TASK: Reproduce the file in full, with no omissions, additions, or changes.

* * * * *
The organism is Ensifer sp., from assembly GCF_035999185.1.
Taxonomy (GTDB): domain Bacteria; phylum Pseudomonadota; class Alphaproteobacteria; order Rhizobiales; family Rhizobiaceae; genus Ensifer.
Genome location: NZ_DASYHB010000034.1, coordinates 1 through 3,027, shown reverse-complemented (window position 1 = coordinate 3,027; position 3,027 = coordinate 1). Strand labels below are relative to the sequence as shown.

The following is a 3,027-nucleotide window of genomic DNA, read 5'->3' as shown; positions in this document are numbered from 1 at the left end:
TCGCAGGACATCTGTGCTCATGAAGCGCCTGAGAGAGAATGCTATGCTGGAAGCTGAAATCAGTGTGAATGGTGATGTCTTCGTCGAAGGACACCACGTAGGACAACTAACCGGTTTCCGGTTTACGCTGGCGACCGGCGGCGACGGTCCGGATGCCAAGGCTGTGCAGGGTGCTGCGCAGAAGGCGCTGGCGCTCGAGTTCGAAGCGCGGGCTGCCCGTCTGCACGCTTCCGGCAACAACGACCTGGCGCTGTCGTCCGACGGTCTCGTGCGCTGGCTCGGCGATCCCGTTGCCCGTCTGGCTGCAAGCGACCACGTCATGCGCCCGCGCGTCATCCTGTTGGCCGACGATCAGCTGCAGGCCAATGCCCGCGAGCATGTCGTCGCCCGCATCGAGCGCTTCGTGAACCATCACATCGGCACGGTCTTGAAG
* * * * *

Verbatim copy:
The organism is Ensifer sp., from assembly GCF_035999185.1.
Taxonomy (GTDB): domain Bacteria; phylum Pseudomonadota; class Alphaproteobacteria; order Rhizobiales; family Rhizobiaceae; genus Ensifer.
Genome location: NZ_DASYHB010000034.1, coordinates 1 through 3,027, shown reverse-complemented (window position 1 = coordinate 3,027; position 3,027 = coordinate 1). Strand labels below are relative to the sequence as shown.

The following is a 3,027-nucleotide window of genomic DNA, read 5'->3' as shown; positions in this document are numbered from 1 at the left end:
TCGCAGGACATCTGTGCTCATGAAGCGCCTGAGAGAGAATGCTATGCTGGAAGCTGAAATCAGTGTGAATGGTGATGTCTTCGTCGAAGGACACCACGTAGGACAACTAACCGGTTTCCGGTTTACGCTGGCGACCGGCGGCGACGGTCCGGATGCCAAGGCTGTGCAGGGTGCTGCGCAGAAGGCGCTGGCGCTCGAGTTCGAAGCGCGGGCTGCCCGTCTGCACGCTTCCGGCAACAACGACCTGGCGCTGTCGTCCGACGGTCTCGTGCGCTGGCTCGGCGATCCCGTTGCCCGTCTGGCTGCAAGCGACCACGTCATGCGCCCGCGCGTCATCCTGTTGGCCGACGATCAGCTGCAGGCCAATGCCCGCGAGCATGTCGTCGCCCGCATCGAGCGCTTCGTGAACCATCACATCGGCACGGTCTTGAAG